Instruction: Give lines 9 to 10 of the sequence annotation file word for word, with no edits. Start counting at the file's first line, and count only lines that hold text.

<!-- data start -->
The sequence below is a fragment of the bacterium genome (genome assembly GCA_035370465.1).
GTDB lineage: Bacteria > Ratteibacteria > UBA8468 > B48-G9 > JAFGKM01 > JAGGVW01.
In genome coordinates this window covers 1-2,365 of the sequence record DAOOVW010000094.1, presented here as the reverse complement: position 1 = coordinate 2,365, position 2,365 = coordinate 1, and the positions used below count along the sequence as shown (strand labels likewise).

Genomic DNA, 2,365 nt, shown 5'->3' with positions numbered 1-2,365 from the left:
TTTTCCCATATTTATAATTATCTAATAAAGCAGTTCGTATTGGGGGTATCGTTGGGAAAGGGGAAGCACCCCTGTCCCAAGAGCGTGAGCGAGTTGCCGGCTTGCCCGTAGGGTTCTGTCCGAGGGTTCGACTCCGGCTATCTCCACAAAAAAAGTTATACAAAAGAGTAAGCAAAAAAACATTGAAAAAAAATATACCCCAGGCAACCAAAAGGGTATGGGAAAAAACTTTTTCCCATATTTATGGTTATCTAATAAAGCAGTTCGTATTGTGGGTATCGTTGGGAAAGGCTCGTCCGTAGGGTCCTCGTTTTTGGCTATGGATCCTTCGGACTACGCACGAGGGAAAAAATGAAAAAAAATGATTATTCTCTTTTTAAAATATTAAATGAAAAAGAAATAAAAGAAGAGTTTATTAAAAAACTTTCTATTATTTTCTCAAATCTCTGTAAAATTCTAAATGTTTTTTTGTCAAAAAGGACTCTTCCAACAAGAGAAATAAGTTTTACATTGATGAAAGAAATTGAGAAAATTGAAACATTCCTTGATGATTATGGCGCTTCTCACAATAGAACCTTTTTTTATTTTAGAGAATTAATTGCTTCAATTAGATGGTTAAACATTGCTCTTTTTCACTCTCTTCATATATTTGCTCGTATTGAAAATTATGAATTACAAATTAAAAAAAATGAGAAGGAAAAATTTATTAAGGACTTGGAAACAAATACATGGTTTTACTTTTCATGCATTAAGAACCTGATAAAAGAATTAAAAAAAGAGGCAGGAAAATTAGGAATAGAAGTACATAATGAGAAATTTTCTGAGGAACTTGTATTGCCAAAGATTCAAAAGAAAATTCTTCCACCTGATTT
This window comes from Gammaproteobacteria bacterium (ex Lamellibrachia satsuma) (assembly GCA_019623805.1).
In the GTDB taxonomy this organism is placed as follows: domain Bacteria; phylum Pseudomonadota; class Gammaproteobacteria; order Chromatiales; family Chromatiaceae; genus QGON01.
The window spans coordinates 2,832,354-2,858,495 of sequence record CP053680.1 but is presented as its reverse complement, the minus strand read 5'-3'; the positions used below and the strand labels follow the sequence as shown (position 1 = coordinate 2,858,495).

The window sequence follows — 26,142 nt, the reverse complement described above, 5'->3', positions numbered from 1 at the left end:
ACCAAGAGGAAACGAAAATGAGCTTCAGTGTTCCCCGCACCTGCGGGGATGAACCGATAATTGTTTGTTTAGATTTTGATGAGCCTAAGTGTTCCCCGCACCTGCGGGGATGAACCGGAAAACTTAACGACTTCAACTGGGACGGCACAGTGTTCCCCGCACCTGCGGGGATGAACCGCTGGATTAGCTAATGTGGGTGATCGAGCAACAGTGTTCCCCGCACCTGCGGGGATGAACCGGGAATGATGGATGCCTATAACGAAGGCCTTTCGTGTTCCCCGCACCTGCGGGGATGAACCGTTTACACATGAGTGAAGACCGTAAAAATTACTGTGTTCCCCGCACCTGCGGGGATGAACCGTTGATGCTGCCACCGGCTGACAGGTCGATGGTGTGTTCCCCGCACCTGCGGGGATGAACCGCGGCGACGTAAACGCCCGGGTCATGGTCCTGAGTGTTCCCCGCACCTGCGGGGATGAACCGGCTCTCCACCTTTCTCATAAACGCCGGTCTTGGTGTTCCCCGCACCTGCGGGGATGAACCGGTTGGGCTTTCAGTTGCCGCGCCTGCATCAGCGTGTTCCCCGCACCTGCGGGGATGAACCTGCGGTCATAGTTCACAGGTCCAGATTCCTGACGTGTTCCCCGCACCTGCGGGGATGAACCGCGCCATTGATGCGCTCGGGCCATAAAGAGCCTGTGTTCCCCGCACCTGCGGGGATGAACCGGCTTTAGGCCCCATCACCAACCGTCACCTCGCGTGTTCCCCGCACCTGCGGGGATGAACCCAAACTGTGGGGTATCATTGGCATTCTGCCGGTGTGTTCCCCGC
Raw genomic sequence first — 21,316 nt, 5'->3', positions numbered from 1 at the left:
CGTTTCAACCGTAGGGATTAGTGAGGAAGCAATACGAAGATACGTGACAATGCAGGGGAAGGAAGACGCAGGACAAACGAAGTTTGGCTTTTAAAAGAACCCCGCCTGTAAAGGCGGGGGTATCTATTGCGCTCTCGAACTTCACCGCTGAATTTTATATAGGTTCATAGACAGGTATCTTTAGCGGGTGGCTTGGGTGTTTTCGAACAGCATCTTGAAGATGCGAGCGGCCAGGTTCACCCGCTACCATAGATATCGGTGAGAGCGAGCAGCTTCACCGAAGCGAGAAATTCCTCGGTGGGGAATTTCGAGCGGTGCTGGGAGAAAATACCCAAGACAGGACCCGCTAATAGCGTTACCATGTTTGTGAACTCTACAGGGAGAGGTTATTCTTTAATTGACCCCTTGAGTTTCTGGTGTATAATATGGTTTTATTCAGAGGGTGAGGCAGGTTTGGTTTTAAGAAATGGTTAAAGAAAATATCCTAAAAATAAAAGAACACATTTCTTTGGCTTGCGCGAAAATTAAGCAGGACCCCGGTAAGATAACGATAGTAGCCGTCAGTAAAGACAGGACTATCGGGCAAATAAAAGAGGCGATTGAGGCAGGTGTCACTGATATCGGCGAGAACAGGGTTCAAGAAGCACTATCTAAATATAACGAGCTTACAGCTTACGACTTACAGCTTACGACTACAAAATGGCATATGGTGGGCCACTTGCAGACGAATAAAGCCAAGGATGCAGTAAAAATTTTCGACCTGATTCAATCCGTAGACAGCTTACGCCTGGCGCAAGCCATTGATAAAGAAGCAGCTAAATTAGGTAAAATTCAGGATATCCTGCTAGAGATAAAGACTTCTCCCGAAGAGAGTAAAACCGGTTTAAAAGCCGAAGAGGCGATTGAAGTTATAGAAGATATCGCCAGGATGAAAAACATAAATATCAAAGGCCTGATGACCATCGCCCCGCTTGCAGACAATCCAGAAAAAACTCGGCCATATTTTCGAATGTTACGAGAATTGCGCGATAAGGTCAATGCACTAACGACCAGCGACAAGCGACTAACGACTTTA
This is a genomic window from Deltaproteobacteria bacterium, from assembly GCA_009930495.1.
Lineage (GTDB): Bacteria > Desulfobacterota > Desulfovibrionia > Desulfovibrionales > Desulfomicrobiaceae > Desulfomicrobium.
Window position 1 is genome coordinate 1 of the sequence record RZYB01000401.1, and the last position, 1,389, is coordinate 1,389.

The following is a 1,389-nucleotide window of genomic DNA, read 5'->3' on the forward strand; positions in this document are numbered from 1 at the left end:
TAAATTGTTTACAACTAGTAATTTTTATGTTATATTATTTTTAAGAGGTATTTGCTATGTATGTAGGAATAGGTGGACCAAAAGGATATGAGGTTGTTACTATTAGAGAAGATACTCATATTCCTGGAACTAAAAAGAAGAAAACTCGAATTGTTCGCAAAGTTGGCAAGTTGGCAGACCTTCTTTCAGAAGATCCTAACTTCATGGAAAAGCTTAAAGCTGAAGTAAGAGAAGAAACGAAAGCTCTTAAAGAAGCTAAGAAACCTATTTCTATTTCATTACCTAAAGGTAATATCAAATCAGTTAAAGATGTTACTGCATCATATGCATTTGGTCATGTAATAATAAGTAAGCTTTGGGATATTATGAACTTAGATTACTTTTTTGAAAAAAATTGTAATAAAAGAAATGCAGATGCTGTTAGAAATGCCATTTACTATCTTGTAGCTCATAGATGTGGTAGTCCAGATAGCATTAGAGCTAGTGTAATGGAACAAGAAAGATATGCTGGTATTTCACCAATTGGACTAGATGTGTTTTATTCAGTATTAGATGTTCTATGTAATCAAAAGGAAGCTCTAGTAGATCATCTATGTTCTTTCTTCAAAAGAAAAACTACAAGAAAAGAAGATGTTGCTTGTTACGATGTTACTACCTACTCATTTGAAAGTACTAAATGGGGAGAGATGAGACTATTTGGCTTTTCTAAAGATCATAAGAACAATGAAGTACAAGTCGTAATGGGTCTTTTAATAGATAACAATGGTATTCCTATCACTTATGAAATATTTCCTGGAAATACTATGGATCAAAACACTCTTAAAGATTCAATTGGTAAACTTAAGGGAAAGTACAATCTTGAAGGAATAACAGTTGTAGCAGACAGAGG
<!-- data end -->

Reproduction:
The window sequence follows — 26,142 nt, the reverse complement described above, 5'->3', positions numbered from 1 at the left end:
ACCAAGAGGAAACGAAAATGAGCTTCAGTGTTCCCCGCACCTGCGGGGATGAACCGATAATTGTTTGTTTAGATTTTGATGAGCCTAAGTGTTCCCCGCACCTGCGGGGATGAACCGGAAAACTTAACGACTTCAACTGGGACGGCACAGTGTTCCCCGCACCTGCGGGGATGAACCGCTGGATTAGCTAATGTGGGTGATCGAGCAACAGTGTTCCCCGCACCTGCGGGGATGAACCGGGAATGATGGATGCCTATAACGAAGGCCTTTCGTGTTCCCCGCACCTGCGGGGATGAACCGTTTACACATGAGTGAAGACCGTAAAAATTACTGTGTTCCCCGCACCTGCGGGGATGAACCGTTGATGCTGCCACCGGCTGACAGGTCGATGGTGTGTTCCCCGCACCTGCGGGGATGAACCGCGGCGACGTAAACGCCCGGGTCATGGTCCTGAGTGTTCCCCGCACCTGCGGGGATGAACCGGCTCTCCACCTTTCTCATAAACGCCGGTCTTGGTGTTCCCCGCACCTGCGGGGATGAACCGGTTGGGCTTTCAGTTGCCGCGCCTGCATCAGCGTGTTCCCCGCACCTGCGGGGATGAACCTGCGGTCATAGTTCACAGGTCCAGATTCCTGACGTGTTCCCCGCACCTGCGGGGATGAACCGCGCCATTGATGCGCTCGGGCCATAAAGAGCCTGTGTTCCCCGCACCTGCGGGGATGAACCGGCTTTAGGCCCCATCACCAACCGTCACCTCGCGTGTTCCCCGCACCTGCGGGGATGAACCCAAACTGTGGGGTATCATTGGCATTCTGCCGGTGTGTTCCCCGC